Supplemental Resource Guide
Essay Placement Test
You have taken the Writing placement test at Elgin Community College and you did not place into ENG097, the lowest level developmental writing course the college offers. What do you do now?
The first step to determine is why? Look at the list below and decide which of the following categories best describes your situation.
I did not prepare for the test beforehand.
What to do:
- Review the preparation materials posted:
- See the English composition writing placement test section.
- Attend a placement testing preparation workshop
- Practice making an outline on a topic you are familiar with and see if you have gathered enough ideas to write a two-page paper.
I was in a hurry to complete the test and did not take enough time.
What to do:
- Retest when you have more time so you can make an outline, map out your points, proof what you wrote, and check that you’ve written complete sentences. Use the resources that you are allowed to use - dictionary, thesaurus, and grammar book – to be sure you have written a quality essay. Writing takes time to develop an idea, and then thoughtfully shares it with the reader. Take that time.
I was not feeling well.
What to do:
- Retake the test on a day when you are well and feeling relaxed and rested.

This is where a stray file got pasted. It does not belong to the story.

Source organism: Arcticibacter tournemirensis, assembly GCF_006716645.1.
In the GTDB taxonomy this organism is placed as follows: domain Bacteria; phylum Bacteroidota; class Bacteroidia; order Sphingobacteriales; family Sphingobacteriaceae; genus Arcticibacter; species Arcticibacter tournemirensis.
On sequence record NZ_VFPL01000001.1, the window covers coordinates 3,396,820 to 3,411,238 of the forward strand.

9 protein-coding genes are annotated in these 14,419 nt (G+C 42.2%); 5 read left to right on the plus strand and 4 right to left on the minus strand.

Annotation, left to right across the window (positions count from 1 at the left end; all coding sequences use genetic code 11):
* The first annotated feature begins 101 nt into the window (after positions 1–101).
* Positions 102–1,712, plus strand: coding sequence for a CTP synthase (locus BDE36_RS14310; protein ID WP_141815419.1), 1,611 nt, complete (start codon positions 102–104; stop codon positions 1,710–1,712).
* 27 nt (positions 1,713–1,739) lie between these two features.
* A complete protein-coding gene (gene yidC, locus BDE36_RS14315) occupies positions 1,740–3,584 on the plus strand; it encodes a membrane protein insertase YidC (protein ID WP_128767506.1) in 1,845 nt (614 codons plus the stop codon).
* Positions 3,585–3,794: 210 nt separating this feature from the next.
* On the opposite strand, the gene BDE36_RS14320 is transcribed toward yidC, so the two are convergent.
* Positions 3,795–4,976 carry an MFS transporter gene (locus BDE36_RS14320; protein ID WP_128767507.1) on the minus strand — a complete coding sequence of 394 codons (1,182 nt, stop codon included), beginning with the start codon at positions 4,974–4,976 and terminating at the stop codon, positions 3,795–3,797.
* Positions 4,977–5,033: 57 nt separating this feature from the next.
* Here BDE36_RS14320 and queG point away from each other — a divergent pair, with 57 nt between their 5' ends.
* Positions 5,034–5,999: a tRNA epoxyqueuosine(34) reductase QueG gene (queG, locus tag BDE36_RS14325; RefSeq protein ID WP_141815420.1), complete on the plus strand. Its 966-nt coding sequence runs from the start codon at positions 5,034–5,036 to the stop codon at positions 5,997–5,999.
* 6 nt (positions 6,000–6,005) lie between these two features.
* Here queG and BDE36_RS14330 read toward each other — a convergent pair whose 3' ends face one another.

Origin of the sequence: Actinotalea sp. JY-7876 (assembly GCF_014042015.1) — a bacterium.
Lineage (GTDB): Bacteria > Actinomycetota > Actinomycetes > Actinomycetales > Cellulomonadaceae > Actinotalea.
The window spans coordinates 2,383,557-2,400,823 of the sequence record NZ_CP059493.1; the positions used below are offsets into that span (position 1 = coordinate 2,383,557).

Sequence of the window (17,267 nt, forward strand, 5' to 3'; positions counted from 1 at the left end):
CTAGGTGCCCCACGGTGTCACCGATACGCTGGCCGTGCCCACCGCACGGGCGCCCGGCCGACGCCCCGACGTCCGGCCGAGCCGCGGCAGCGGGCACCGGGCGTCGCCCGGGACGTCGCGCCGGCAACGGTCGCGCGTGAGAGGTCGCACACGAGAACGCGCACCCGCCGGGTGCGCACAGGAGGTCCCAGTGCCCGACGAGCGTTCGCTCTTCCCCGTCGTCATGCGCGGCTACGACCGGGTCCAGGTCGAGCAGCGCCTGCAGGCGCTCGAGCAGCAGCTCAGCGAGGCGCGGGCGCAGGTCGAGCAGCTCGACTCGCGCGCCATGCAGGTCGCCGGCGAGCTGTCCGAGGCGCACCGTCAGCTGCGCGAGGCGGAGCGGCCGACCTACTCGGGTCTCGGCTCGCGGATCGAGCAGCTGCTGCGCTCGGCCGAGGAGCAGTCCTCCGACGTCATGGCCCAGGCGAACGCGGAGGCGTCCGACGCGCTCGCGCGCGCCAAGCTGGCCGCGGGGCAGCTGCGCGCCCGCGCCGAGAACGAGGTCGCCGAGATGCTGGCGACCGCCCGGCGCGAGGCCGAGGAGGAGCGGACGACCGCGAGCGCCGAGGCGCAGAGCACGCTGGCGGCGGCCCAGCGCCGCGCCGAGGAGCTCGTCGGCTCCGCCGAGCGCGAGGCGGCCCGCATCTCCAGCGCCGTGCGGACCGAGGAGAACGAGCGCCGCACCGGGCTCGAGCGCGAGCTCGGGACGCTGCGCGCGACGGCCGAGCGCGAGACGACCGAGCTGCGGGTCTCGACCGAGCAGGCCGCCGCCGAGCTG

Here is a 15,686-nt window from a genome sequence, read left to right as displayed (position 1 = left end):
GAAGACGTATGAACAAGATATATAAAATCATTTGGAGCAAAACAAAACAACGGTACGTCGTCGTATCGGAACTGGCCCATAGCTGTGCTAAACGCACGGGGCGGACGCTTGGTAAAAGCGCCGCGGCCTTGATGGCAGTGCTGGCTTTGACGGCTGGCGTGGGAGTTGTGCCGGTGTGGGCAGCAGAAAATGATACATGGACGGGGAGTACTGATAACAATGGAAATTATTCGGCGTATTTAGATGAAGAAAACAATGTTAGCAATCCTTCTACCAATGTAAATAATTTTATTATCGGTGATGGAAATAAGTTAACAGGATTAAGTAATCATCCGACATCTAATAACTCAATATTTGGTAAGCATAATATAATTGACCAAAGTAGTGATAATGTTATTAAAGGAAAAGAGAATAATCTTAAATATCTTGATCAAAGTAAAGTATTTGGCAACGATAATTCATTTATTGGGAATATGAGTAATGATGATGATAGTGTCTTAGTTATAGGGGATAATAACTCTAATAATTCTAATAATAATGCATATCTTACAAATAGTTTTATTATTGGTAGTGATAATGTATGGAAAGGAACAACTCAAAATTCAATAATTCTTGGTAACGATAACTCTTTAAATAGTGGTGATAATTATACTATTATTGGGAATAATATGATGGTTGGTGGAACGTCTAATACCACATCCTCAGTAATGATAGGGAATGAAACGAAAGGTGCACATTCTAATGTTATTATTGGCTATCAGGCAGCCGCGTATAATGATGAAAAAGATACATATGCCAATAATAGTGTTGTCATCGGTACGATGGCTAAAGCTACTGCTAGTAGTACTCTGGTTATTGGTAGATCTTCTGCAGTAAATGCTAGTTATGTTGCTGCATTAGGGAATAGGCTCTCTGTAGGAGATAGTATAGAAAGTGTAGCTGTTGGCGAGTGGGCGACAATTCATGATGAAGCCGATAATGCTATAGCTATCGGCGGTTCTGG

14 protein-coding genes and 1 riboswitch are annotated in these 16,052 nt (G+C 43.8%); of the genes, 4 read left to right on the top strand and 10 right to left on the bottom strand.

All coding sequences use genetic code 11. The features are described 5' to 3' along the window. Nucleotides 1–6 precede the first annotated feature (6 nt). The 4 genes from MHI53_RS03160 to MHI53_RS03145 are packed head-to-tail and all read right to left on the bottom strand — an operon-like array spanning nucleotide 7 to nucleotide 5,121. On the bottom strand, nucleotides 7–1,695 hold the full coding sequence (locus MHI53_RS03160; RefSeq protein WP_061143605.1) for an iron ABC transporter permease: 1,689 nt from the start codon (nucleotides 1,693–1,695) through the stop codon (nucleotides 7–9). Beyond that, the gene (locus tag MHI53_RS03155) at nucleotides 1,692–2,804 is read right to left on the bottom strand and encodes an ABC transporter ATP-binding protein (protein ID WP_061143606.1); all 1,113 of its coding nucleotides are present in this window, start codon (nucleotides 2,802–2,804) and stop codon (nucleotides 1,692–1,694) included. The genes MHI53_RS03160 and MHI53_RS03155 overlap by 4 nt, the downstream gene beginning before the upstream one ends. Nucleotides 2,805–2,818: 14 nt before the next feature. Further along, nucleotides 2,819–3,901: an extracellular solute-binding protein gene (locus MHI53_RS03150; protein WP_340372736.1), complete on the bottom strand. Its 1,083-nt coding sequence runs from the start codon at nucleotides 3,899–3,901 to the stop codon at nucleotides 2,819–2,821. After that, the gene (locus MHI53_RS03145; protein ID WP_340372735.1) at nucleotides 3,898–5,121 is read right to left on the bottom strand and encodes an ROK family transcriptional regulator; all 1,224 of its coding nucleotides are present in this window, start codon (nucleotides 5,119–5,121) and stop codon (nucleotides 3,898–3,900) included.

How to Meet Expectations
You need to be able to write a paper on a topic you are given that is 400-600 words long. It needs to have a thesis and supporting points, be well-organized, and grammatically correct.
- I have never written a lengthy essay.
- Practice before you come for a second time by writing a paper on a topic you are interested in and know something about.
- How do I organize a long paper and my thoughts?
- When you do a retest, pick a topic (you are given more than one choice) that you know something about and are interested in.
- Be sure to make an outline of what you want to say and in what order.
- Or you can draw your outline (it’s called mapping) as it will help you visualize what you can write about.
- Remember to include an introduction with a thesis, at least one (but ideally more than one) body paragraph, and a conclusion paragraph.
You need to do an outline or a map. All good writers do. You may change points or add ideas, but if you don’t know where to start, your paper will not be organized.
- I am a poor speller and never did know where commas went!
- No excuse! Use the dictionary, thesaurus, and grammar writing book.
- What’s a thesis? And how many supporting points do I need?
- Prepare ahead of time. Check out online sites that show where commas go and why.
- Attend the writing workshop to be reminded of some of these skills.
A thesis is the main idea you want your reader to take away after reading your essay. And the number of supporting points depends on what you want to say and how you will support your thesis. Remember, you have to have 400-600 words, not 300 or 700, so plan the points ahead of time. If you can’t think of enough points, consider a different topic, or develop a different thesis.
- I have been told I don’t write good or complete sentences.
Proof your paper by reading it backward under your breath, pausing after you read each sentence. In this way, each sentence is a separate thought.
So begin by reading your last sentence. Does it make sense? If not, you probably wrote a fragment, and your mind automatically connected it to the sentence ahead of it. And instead of using a comma, you used a period, so now that sentence is really not connected to the previous sentence, and the thought is incomplete (a fragment).